U.S. Energy News

In Clean Power Plan fight, a conflict-of-interest question

CLEAN POWER PLAN: As Oklahoma’s attorney general blasts the EPA at a House hearing, a California congressman questions his ties to the oil and gas industry. (Oklahoman)

POLICY: Saying it “increases taxes,” Maryland’s governor vetos a bill to increase the state’s renewable energy standard; lawmakers have enough votes to override the veto next year. (Bay Journal)

A Virginia utility loses a $40 million federal grant for an offshore wind project as environmentalists charge it dragged its feet thereby inviting officials to pull the funding. (The Virginian-Pilot, Richmond Times-Dispatch)
• A University of Maine offshore wind project gets a $40 million boost from the Department of Energy. (Bangor Daily News)

COAL: Duke University researchers find ash from coal burned in Appalachia is rich in coveted rare earth minerals. (Science Daily)

• Federal and state authorities withdraw a construction permit for the Dakota Access oil pipeline in Iowa to investigate reports it crosses sacred tribal burial grounds. (Cedar Rapids Gazette)
• New Jersey advocates say the federal government should suspend review of a proposed natural gas pipeline until developers provide adequate data on environmental impacts. (NJ Spotlight)

OIL AND GAS: A Washington state report says a rail or barge spill into the Columbia River could cost $170 million and take decades to fully repair. (Associated Press)

• An Iowa college considers a third-party solar-plus-storage project on campus as a way to increase its solar generation by working around its utility. (Midwest Energy News)
• Amid a solar boom in Montana, changes to net metering are under consideration in the state legislature. (Billings Gazette)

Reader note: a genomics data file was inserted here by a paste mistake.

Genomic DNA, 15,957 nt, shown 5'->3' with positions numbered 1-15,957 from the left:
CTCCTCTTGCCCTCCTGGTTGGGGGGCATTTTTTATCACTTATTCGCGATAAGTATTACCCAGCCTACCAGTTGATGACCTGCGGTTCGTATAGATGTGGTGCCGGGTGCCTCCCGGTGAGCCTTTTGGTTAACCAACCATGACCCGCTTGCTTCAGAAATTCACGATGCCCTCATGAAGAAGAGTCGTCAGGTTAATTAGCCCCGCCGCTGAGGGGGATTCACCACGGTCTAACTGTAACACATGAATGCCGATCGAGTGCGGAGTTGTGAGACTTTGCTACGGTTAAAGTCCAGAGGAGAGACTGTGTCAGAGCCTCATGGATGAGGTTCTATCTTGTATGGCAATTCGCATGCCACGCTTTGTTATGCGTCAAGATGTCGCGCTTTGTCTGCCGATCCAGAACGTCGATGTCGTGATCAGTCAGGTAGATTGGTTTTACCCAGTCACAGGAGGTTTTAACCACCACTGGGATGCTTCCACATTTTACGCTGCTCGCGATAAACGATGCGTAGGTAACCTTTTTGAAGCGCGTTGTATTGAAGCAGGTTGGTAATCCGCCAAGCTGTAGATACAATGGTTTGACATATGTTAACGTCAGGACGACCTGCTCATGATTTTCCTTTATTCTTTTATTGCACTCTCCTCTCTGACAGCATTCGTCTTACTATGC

NUCLEAR: An industry official says there needs to be a greater sense of urgency to keep nuclear plants from closing prematurely. (Toledo Blade)

• New York’s grid overhaul will help create new business models for utilities. (EnergyWire)
• The parent company of Kansas City Power & Light will buy rival Westar Energy for $8.6 billion. (Reuters)

TRANSMISSION: Delaware officials dispute a federal decision requiring the state’s ratepayers to cover the costs of a transmission line that mostly benefits neighboring New Jersey. (Delaware Onlin)

• A Nevada renewable energy task force has already “punted” on several key issues. (Las Vegas Sun)
• U.S. Secretary of Energy Ernest Moniz says the federal government plays a critical role in helping develop clean energy. (NPR)

CLIMATE: Rhode Island Sen. Sheldon Whitehouse says he’ll continue pushing for action on climate change: “Our grandchildren will look back at us as a particularly loathsome and shallow generation.” (PRI)

• A decision by Texas officials to order the removal of photos of oil spill damage from a state website reveals a “cozy relationship” with the industry. (El Paso Times)
• Why there’s a gender divide on nuclear power. (Vox)

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